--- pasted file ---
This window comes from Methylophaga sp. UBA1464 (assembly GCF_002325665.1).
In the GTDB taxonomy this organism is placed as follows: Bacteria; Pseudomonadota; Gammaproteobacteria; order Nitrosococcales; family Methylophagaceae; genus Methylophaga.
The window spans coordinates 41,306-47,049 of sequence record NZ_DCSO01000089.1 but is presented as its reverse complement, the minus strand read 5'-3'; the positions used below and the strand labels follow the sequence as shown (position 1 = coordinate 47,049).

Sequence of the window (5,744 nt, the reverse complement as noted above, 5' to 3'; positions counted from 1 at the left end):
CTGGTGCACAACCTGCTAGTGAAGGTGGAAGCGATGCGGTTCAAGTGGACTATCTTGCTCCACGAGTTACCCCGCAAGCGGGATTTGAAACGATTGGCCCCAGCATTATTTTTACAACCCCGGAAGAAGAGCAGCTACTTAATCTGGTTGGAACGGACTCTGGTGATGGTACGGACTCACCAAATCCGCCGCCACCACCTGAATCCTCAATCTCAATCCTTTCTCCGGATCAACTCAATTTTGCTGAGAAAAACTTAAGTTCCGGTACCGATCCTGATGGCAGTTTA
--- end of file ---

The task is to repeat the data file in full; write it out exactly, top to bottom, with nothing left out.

This window comes from Methylophaga sp. UBA1464 (assembly GCF_002325665.1).
In the GTDB taxonomy this organism is placed as follows: Bacteria; Pseudomonadota; Gammaproteobacteria; order Nitrosococcales; family Methylophagaceae; genus Methylophaga.
The window spans coordinates 41,306-47,049 of sequence record NZ_DCSO01000089.1 but is presented as its reverse complement, the minus strand read 5'-3'; the positions used below and the strand labels follow the sequence as shown (position 1 = coordinate 47,049).

Sequence of the window (5,744 nt, the reverse complement as noted above, 5' to 3'; positions counted from 1 at the left end):
CTGGTGCACAACCTGCTAGTGAAGGTGGAAGCGATGCGGTTCAAGTGGACTATCTTGCTCCACGAGTTACCCCGCAAGCGGGATTTGAAACGATTGGCCCCAGCATTATTTTTACAACCCCGGAAGAAGAGCAGCTACTTAATCTGGTTGGAACGGACTCTGGTGATGGTACGGACTCACCAAATCCGCCGCCACCACCTGAATCCTCAATCTCAATCCTTTCTCCGGATCAACTCAATTTTGCTGAGAAAAACTTAAGTTCCGGTACCGATCCTGATGGCAGTTTA